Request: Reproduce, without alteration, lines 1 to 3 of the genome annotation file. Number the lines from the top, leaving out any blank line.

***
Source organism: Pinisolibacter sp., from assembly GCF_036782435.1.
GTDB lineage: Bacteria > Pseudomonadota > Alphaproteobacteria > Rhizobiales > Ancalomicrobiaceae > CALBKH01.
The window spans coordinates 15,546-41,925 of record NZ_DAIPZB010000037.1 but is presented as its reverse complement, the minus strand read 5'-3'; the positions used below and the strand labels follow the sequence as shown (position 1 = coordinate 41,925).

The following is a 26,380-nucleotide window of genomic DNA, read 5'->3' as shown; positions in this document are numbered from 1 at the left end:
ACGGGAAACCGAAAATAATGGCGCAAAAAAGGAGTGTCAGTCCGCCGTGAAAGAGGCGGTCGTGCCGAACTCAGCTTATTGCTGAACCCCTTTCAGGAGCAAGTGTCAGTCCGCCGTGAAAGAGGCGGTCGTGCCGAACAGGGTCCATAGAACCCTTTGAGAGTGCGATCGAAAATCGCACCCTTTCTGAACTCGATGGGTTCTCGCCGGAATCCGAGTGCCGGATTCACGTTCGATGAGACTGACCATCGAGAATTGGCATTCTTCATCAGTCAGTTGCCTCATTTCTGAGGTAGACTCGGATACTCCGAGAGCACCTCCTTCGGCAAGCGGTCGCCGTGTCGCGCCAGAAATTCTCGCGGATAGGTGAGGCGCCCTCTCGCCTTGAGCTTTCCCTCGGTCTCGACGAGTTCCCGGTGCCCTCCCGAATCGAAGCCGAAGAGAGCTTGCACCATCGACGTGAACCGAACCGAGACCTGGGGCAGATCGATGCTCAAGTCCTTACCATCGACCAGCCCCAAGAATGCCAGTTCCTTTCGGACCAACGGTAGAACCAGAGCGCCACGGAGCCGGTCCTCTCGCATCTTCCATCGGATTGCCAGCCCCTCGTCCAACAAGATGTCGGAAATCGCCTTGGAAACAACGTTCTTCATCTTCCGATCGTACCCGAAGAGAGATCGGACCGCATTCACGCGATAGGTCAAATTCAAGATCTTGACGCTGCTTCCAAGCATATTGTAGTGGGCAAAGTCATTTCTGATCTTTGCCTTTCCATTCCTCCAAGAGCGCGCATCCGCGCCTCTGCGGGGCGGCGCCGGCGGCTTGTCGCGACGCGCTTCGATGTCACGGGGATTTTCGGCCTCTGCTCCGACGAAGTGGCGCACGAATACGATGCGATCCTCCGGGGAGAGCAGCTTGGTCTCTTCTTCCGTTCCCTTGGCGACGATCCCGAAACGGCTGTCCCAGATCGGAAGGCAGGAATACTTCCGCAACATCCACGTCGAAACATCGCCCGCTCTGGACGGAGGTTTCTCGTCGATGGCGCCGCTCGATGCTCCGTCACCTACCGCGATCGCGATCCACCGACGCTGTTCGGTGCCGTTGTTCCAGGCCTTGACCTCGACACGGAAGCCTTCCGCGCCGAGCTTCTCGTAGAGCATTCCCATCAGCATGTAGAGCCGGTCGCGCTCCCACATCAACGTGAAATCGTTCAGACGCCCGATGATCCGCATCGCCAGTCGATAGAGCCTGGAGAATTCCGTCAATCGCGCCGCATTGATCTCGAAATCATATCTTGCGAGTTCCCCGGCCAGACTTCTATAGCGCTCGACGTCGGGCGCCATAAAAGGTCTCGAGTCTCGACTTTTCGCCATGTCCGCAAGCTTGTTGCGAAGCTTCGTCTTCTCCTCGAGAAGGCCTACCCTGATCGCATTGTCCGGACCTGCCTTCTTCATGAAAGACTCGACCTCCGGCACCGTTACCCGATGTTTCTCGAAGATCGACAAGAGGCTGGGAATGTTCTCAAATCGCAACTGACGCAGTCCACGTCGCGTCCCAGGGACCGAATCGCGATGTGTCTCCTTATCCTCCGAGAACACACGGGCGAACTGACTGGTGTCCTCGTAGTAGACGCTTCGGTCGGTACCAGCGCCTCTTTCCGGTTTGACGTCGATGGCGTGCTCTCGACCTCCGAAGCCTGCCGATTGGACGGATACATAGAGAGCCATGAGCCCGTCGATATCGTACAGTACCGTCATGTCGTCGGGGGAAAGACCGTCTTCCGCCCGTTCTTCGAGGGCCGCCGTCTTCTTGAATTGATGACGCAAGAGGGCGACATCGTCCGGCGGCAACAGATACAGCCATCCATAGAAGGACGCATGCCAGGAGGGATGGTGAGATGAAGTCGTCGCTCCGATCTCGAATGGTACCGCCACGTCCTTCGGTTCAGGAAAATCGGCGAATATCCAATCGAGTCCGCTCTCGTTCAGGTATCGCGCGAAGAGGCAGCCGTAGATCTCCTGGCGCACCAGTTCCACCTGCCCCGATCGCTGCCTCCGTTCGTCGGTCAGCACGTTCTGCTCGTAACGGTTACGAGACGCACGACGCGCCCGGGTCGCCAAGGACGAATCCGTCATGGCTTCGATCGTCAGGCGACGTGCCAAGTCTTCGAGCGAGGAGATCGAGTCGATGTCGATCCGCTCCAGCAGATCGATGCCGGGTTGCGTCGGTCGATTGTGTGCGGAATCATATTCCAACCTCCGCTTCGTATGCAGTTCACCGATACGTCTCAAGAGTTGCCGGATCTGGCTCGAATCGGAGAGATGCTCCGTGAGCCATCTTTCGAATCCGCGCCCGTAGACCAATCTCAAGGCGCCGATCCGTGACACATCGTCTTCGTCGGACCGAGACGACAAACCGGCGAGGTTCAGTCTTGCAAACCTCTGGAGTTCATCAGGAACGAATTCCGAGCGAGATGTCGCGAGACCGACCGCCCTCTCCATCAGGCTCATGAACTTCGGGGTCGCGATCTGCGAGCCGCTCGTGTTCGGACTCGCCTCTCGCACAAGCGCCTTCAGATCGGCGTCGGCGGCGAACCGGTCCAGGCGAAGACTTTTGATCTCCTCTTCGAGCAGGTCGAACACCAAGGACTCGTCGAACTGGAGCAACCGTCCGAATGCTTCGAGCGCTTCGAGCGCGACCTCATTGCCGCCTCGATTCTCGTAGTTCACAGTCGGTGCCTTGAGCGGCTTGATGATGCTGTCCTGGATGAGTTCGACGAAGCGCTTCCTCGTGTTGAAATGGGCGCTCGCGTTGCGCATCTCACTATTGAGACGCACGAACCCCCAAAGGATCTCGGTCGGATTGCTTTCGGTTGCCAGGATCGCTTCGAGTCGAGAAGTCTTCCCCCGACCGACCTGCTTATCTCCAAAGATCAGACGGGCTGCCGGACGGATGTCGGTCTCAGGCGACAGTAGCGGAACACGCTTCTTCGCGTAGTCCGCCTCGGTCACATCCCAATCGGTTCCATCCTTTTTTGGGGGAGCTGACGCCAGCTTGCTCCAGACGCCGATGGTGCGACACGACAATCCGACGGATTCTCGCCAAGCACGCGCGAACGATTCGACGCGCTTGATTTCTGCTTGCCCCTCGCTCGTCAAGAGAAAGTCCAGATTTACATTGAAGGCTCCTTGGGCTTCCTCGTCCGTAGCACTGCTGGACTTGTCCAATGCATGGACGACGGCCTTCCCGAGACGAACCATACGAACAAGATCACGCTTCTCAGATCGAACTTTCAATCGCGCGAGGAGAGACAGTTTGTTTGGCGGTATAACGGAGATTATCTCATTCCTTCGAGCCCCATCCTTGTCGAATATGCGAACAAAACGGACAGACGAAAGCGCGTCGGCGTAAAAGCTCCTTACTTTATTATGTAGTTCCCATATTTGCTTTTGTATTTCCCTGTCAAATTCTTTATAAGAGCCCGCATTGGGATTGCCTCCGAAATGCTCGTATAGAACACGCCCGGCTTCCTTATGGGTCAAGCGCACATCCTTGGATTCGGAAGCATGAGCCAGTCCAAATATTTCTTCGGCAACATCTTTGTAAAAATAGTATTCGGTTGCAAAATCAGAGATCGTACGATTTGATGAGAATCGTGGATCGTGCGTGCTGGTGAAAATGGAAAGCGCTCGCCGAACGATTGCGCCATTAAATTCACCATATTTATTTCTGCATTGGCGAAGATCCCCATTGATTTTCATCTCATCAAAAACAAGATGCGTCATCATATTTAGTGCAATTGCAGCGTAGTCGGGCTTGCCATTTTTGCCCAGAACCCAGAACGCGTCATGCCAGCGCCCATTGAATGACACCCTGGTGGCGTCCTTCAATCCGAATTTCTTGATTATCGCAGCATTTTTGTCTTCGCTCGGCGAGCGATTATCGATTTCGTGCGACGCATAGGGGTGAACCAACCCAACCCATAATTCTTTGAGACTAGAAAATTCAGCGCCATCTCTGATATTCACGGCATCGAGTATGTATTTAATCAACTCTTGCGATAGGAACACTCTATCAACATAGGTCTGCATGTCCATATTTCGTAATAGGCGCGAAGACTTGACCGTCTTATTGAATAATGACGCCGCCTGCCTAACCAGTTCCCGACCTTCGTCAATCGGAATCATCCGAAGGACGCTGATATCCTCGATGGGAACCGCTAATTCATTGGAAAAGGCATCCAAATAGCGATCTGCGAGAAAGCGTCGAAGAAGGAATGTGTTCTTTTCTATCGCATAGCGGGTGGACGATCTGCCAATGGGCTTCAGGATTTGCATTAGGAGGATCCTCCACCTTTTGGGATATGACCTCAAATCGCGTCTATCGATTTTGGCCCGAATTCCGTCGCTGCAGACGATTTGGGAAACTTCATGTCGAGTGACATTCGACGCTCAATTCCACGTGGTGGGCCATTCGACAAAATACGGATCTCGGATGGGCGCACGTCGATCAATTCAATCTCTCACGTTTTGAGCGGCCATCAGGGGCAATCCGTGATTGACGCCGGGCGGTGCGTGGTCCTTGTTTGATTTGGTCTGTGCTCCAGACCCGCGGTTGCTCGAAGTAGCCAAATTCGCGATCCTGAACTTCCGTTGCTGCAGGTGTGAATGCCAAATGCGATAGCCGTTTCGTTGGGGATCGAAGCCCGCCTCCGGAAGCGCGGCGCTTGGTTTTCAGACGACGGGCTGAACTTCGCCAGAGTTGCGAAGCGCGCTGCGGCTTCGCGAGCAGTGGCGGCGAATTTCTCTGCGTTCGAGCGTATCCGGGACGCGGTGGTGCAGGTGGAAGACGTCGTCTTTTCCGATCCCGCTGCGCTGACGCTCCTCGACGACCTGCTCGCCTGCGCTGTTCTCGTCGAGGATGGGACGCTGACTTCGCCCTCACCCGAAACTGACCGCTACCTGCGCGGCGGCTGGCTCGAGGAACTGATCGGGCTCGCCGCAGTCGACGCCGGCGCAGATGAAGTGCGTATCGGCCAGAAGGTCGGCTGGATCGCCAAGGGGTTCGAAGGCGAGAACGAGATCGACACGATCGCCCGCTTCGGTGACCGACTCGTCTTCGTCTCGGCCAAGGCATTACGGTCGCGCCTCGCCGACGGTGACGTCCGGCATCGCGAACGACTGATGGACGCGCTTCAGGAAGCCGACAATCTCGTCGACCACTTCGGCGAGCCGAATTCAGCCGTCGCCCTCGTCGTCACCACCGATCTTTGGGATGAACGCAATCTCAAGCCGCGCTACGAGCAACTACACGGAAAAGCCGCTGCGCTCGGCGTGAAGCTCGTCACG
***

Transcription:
Source organism: Pinisolibacter sp., from assembly GCF_036782435.1.
GTDB lineage: Bacteria > Pseudomonadota > Alphaproteobacteria > Rhizobiales > Ancalomicrobiaceae > CALBKH01.
The window spans coordinates 15,546-41,925 of record NZ_DAIPZB010000037.1 but is presented as its reverse complement, the minus strand read 5'-3'; the positions used below and the strand labels follow the sequence as shown (position 1 = coordinate 41,925).